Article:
So, with this software, GEM and Transparent Language have created a portable system people can use to learn Ojibwe at home, created a record of native speakers’ conversations, and created a map of Ojibwe grammar.

Even better, this approach provides a way to circumvent the emotional issues involved in trying to revive a dying language. As the Earth Times notes,

‘The history of the near genocide of the indigenous people of North America and the repression of their cultures and languages has meant that many emotions can get stirred up when indigenous people try to learn their own languages. They may encounter feelings of shame that they don’t know their indigenous language, feelings of anger at the trauma their people have endured, and feelings of embarrassment when they attempt to speak their language with the vocabulary of a two year old. Tribal elders who are fluent in the indigenous language may feel too jaded or just be too few in number to offer enough assistance. Often the indigenous language learner hits a place of cultural loss and insecurity that they have great difficulty overcoming.’ –Earth Times

Practicing at home, at a computer, gives language learners a chance to overcome these issues privately, and means that elders who grew up speaking the language can more easily pass it on. Also, this software gives students learning the language at school a fun way to practice outside of class.

Hopefully, this approach will help linguists document endangered languages and help language activists teach them, at least in places where computers are readily available.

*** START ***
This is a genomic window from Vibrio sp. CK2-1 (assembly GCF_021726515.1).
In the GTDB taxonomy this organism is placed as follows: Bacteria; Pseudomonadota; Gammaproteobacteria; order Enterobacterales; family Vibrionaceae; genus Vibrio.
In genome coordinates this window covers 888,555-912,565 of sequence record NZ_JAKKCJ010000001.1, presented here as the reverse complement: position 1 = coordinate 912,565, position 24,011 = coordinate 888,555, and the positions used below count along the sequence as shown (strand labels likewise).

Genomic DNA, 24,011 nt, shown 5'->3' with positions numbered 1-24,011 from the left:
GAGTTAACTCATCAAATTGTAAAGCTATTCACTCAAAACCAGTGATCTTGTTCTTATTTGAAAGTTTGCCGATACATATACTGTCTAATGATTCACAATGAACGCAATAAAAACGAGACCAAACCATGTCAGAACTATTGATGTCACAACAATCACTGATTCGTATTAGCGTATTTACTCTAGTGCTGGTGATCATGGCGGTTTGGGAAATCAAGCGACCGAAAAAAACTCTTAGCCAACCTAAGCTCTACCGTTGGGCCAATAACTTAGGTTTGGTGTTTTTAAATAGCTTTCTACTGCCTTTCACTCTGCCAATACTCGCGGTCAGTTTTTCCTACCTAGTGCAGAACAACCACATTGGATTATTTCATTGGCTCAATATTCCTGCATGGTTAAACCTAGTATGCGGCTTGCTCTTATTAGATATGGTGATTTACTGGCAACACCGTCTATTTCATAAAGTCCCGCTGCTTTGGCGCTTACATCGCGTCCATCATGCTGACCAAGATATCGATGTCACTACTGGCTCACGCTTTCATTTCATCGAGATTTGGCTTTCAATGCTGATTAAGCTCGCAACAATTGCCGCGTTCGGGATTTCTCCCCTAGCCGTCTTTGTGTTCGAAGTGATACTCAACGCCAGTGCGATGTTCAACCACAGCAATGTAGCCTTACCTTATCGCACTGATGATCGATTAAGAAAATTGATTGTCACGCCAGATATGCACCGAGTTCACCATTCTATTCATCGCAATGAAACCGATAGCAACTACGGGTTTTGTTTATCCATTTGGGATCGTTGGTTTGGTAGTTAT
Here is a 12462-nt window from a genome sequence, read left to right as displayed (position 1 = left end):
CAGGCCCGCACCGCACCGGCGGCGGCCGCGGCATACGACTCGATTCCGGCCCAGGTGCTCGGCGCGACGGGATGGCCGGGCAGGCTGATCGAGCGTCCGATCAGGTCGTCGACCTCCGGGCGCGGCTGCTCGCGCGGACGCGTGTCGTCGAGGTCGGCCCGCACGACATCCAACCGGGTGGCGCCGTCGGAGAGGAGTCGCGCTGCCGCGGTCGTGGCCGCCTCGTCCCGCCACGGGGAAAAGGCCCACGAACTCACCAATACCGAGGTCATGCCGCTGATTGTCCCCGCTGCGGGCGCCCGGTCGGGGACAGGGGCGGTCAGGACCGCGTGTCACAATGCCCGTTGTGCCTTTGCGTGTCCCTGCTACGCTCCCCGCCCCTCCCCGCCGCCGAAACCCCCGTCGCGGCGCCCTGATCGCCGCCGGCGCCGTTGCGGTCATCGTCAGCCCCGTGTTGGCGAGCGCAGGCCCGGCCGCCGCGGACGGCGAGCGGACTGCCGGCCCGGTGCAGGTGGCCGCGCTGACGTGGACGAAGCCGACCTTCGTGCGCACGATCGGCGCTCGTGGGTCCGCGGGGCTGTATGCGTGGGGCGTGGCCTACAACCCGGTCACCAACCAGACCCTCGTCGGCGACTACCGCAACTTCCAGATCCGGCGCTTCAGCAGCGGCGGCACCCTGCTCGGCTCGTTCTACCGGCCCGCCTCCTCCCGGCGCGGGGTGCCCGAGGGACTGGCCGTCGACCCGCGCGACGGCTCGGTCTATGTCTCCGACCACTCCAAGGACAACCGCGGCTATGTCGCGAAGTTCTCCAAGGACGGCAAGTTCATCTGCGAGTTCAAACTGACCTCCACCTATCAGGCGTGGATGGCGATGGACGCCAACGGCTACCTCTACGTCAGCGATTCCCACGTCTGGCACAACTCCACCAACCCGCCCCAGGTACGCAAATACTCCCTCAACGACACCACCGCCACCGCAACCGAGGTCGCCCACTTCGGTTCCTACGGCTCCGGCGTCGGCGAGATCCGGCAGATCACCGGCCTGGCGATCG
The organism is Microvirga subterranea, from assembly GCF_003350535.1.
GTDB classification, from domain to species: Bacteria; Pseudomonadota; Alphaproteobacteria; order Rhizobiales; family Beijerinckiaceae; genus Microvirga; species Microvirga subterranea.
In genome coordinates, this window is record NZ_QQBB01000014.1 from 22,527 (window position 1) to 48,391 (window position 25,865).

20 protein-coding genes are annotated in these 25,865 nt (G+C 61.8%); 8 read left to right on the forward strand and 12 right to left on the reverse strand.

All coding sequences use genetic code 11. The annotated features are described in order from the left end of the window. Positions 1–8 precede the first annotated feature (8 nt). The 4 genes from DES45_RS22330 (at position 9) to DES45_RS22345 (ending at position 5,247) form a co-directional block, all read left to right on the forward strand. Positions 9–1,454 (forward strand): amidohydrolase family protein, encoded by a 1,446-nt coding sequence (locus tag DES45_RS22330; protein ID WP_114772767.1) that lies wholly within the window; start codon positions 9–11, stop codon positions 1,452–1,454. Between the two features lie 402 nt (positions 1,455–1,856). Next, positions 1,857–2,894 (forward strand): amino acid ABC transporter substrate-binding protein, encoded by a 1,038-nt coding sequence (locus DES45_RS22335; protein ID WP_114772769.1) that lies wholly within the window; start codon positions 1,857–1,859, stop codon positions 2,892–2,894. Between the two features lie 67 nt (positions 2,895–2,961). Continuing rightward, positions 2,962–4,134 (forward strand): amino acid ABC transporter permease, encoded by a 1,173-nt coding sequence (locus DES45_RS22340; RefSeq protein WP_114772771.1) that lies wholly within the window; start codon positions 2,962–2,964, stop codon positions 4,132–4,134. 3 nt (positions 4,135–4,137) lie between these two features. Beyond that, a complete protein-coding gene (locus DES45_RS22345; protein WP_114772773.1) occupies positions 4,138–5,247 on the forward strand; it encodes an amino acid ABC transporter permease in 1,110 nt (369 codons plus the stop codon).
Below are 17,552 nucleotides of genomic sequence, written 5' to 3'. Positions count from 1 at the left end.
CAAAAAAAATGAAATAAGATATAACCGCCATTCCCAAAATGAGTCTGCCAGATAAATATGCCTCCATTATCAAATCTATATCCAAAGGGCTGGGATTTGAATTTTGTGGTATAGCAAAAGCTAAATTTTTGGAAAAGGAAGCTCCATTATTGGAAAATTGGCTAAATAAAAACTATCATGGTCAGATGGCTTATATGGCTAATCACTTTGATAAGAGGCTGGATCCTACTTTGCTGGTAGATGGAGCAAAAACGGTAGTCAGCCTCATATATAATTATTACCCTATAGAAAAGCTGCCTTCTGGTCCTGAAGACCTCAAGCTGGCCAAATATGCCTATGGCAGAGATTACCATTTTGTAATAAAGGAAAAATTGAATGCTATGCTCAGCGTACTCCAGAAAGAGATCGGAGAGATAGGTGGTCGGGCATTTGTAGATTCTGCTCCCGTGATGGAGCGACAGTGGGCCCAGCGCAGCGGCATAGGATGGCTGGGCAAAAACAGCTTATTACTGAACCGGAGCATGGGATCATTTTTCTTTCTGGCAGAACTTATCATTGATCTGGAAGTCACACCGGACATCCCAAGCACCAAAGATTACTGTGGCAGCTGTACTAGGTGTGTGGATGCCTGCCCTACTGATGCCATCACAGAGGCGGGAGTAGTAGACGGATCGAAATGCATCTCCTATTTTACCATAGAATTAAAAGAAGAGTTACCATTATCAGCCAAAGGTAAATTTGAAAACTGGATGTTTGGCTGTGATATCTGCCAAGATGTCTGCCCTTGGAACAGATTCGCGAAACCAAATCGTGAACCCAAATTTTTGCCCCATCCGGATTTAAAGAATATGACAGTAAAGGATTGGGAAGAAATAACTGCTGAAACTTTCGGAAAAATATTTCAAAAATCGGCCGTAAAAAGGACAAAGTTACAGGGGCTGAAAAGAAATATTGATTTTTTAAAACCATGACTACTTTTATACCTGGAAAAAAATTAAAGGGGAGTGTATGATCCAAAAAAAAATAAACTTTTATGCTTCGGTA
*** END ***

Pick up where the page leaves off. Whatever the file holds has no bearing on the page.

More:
Dictionary of American Regional English Just Released

The Dictionary of American Regional English has just been completed and is now available to the general public. Why would you need another dictionary, you may ask?

The Dictionary of American Regional English is not a normal dictionary at all. 50 years in the making, it is a compilation of all the different regional dialects that Americans use in daily conversation.

This book would be especially useful for anyone planning a road trip across the country, but it’s also just plain interesting to see how English has mutated in different regions of the country.

The difference in speech between regions goes far beyond “y’all” (a southern word that’s basically a shortened version of “you all” and is used when directly addressing more than one person) and “youse guys” (same thing, only up north).

The ContraCosta Times has a review of the book that excerpts some of the more interesting pieces of dialect. For example, did you know that in Utah, a sow bug is called a “tabernacle?” or that in some parts of Appalachia, a “stool” is an invitation to a party?

One can only imagine the confusion that would ensue if someone from another part of the country heard a group of mountain folk talking about “passing out stools.” In Oklahoma, a dust storm is rather poetically called “Oklahoma rain.”

Earlier versions of the dictionary have also been used to track down criminals based on the dialect used in their letters and to decipher the speech of former President Bill Clinton, whose “folksy” speech sometimes required interpretation for those not born in Arkansas.

The former president once left a roomful of reporters scratching their heads in confusion after he told them that an Air Force official didn’t know him “from Adam’s off ox.” In Arkansas, according to the book review, an “off ox” is “one of two oxen in a team.”

Earliest Known Example of Cherokee Alphabet Found in Cave

According to the New York Times, carvings found in a cave in Kentucky are the earliest known examples of the Cherokee alphabet. The Cherokee alphabet is a syllabary devised by Sequoyah, a well-known Cherokee silversmith and soldier. Sequoyah observed how European settlers used writing to communicate, and was inspired to devise a similar system for his native Cherokee language.